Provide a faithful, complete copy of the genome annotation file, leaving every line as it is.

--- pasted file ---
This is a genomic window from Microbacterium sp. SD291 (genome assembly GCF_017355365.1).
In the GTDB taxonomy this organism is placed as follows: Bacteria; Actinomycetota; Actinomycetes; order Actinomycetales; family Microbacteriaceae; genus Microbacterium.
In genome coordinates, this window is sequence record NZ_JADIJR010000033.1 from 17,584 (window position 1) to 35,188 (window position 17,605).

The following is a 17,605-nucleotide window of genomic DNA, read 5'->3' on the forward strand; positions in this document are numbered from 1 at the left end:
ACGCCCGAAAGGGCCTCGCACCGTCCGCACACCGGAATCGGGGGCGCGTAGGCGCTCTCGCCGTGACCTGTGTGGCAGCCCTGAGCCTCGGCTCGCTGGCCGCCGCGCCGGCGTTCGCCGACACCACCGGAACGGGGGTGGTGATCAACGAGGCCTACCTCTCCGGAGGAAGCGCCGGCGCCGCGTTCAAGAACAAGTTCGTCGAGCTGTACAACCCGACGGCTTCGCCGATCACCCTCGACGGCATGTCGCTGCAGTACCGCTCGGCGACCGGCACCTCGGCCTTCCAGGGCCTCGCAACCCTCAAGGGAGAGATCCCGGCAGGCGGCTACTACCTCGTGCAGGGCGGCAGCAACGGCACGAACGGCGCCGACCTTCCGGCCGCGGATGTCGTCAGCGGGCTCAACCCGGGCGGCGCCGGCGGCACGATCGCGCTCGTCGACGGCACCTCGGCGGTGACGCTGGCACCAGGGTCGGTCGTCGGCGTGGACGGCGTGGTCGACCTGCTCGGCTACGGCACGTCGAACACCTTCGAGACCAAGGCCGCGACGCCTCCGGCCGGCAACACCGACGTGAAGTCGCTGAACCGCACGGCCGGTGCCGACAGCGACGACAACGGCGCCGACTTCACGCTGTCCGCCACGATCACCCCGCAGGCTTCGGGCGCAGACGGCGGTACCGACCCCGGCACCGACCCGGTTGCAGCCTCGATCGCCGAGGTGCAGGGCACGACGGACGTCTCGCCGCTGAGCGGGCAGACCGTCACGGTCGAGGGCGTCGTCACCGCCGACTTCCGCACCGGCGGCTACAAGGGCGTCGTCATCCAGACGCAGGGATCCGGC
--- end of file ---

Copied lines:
This is a genomic window from Microbacterium sp. SD291 (genome assembly GCF_017355365.1).
In the GTDB taxonomy this organism is placed as follows: Bacteria; Actinomycetota; Actinomycetes; order Actinomycetales; family Microbacteriaceae; genus Microbacterium.
In genome coordinates, this window is sequence record NZ_JADIJR010000033.1 from 17,584 (window position 1) to 35,188 (window position 17,605).

The following is a 17,605-nucleotide window of genomic DNA, read 5'->3' on the forward strand; positions in this document are numbered from 1 at the left end:
ACGCCCGAAAGGGCCTCGCACCGTCCGCACACCGGAATCGGGGGCGCGTAGGCGCTCTCGCCGTGACCTGTGTGGCAGCCCTGAGCCTCGGCTCGCTGGCCGCCGCGCCGGCGTTCGCCGACACCACCGGAACGGGGGTGGTGATCAACGAGGCCTACCTCTCCGGAGGAAGCGCCGGCGCCGCGTTCAAGAACAAGTTCGTCGAGCTGTACAACCCGACGGCTTCGCCGATCACCCTCGACGGCATGTCGCTGCAGTACCGCTCGGCGACCGGCACCTCGGCCTTCCAGGGCCTCGCAACCCTCAAGGGAGAGATCCCGGCAGGCGGCTACTACCTCGTGCAGGGCGGCAGCAACGGCACGAACGGCGCCGACCTTCCGGCCGCGGATGTCGTCAGCGGGCTCAACCCGGGCGGCGCCGGCGGCACGATCGCGCTCGTCGACGGCACCTCGGCGGTGACGCTGGCACCAGGGTCGGTCGTCGGCGTGGACGGCGTGGTCGACCTGCTCGGCTACGGCACGTCGAACACCTTCGAGACCAAGGCCGCGACGCCTCCGGCCGGCAACACCGACGTGAAGTCGCTGAACCGCACGGCCGGTGCCGACAGCGACGACAACGGCGCCGACTTCACGCTGTCCGCCACGATCACCCCGCAGGCTTCGGGCGCAGACGGCGGTACCGACCCCGGCACCGACCCGGTTGCAGCCTCGATCGCCGAGGTGCAGGGCACGACGGACGTCTCGCCGCTGAGCGGGCAGACCGTCACGGTCGAGGGCGTCGTCACCGCCGACTTCCGCACCGGCGGCTACAAGGGCGTCGTCATCCAGACGCAGGGATCCGGC